More and more Australians are realising that bankruptcy is actually a valid choice when faced with overwhelming debt.
With more information on how to navigate bankruptcy and with the stigma fading away, thousands of Australians are choosing personal insolvency options like bankruptcy to help them to move on from an unmanageable financial situation.
One of the questions commonly asked of Registered Bankruptcy Trustees; “If I go bankrupt, will I lose my home?” and contrary to popular belief, losing the family home isn’t always the case when people become bankrupt.
While bankruptcy can sometimes result in property being sold on the open market, there are scenarios where this doesn’t have to happen, but it will depend on the individual circumstances of the person going bankrupt and the value of any property that they have a financial interest in.
Sarah from NSW had sleepless nights before filing for bankruptcy herself “You hear all sorts of stories and the stigma attached.
But when it was explained to my husband and I in simple terms and the figures were shown it was the best option”.
Here’s a quick look at how property can be treated when declaring bankruptcy:
So, you’re considering bankruptcy and you’re worried about your home… what do you do from here?
Let’s say the value of your current home is AU$420,000 and you own AU$380,000 on your mortgage balance, giving you a total of AU$40,000 worth of equity in your property.
Let’s also say that you and your partner co-own the property equally, meaning you each own half of the equity, which in this example would be AU$20,000 per person.
Assuming you’re the individual filing for bankruptcy, only your share of the property – in this case AU$20,000 worth of the equity – would become an asset of your bankrupt estate.
If the co-owner isn’t bankrupt, they’ll still own their share of the house.
When you become bankrupt, a trustee is appointed to administer your bankruptcy.
Your ownership of assets that aren’t protected (like a house or real estate) shift from you to the trustee and your trustee is then responsible for realising the value of your interest in these assets.
Once the trustee has valued the property, they will write to the co-owner and give them an opportunity to do one of two things:
- Join the trustee in selling the property on the open market (if it’s commercial to do so), or;
- Make an offer to buy the property from the bankrupt estate
If option 1 applies, the trustee and the co-owner would join together and sell the property on the open market.
After cost of sales, your share of the proceeds would go towards your bankrupt estate but the co-owner would receive their share of the proceeds as their interest in the property is not an asset of your bankruptcy.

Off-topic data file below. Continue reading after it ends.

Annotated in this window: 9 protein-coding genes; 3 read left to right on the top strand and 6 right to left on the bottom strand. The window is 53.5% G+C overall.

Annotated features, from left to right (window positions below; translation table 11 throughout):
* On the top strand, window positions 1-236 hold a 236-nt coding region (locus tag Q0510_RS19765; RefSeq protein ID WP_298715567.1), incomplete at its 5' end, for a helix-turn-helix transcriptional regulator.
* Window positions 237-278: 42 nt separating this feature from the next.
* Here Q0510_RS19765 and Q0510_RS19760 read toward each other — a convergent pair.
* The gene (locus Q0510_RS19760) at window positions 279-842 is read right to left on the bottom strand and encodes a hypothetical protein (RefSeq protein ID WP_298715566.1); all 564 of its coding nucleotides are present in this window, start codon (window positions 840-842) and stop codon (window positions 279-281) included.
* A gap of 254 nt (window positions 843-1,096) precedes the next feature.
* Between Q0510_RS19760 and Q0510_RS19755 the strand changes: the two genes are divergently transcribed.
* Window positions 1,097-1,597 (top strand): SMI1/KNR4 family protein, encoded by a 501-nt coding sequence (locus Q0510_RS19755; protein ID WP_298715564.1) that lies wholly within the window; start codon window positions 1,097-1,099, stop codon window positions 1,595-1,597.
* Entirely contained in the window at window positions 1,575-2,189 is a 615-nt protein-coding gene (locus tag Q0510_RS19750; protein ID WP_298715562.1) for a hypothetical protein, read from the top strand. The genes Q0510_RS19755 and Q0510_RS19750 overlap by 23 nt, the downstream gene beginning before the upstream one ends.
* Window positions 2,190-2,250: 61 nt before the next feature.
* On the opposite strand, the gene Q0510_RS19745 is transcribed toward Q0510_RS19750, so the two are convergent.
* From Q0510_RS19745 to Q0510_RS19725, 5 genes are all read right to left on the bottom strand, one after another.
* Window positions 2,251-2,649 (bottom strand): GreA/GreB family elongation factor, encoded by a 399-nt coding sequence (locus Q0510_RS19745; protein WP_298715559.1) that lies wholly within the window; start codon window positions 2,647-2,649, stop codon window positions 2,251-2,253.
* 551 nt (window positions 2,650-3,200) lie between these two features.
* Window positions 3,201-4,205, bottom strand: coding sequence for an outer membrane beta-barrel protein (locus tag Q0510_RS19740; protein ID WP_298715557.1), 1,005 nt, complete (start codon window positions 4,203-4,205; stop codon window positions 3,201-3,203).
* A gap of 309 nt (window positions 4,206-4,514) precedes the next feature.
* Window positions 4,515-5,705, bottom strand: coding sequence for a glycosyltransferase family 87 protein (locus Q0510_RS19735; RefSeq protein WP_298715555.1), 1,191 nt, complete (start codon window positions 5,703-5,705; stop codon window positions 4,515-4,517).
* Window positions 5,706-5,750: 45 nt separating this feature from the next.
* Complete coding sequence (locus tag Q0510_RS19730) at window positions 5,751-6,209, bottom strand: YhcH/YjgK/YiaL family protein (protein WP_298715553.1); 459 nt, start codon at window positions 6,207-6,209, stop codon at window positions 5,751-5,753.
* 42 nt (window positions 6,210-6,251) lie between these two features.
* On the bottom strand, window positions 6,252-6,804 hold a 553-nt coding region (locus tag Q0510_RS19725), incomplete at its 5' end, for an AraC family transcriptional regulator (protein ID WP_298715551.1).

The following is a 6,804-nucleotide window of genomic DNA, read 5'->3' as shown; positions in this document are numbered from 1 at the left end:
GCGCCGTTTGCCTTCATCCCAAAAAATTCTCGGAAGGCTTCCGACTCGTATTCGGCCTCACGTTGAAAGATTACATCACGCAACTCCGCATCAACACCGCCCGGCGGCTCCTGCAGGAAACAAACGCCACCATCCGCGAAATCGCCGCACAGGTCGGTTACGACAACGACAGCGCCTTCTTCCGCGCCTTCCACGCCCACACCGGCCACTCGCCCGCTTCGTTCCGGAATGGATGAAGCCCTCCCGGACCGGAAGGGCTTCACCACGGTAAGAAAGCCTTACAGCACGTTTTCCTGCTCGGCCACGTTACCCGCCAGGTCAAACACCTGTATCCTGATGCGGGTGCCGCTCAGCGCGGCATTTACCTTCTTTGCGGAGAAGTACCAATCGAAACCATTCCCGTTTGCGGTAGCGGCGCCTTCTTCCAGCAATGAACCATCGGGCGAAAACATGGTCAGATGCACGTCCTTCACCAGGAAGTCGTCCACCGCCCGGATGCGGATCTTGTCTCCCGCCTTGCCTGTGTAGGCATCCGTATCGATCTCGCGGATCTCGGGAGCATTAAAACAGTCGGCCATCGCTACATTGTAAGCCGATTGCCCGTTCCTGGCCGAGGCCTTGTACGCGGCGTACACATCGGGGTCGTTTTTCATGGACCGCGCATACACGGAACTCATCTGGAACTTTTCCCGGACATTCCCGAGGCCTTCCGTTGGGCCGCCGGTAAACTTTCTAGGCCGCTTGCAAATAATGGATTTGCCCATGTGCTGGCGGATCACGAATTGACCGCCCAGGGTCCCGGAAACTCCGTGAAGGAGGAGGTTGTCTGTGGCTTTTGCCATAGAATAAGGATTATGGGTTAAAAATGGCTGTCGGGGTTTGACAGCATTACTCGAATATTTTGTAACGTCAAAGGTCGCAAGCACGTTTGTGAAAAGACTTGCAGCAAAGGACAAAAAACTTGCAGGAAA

However, option 2 enables couples who co-own property the opportunity to retain the family home.
If the co-owner buys your former interest in the property from the trustee, your home will no longer be an asset of your bankrupt estate.
The amount that will need to be paid to the trustee will depend on your interest in the property, the value of the home and the equity position.
In the example where there is a combined equity position of $40,000 and half of the property is an asset of your bankrupt estate ($20,000), the co-owner could offer to buy the trustees interest in the property for $20,000.
The money paid to the trustee with option 2 will be made available to your bankrupt estate in the same way that the proceeds from selling the house would be made available to your bankrupt estate with option 1.
Should the co-owner not have their own funds to purchase the property from the trustee, they could consider financing or arrange for a personal loan from family or friends.
Alternatively, some registered trustees like Aravanis, may be able to enter into an arrangement where the offer from the co-owner is paid over instalments – in certain situations, this arrangement could span up to three years.
Susan from Victoria, was worried about losing her home before she filed for bankruptcy, “My biggest fear was that we would lose the house and have nothing. When we realized that the house was not going to be sold and understood the process because our trustee guided and explained every step, we were relieved”.
It’s important to understand that it’s not always possible to avoid the sale of property when you’re bankrupt but for many people, their circumstances can make it possible with the help of a non-bankrupt person e.g. a co-owner.
If you’re thinking about bankruptcy and own property, consider talking to a registered bankruptcy trustee firm who can walk you through the options that might be available for free.
By Andrew Aravanis, Principal Registered Trustee at Aravanis
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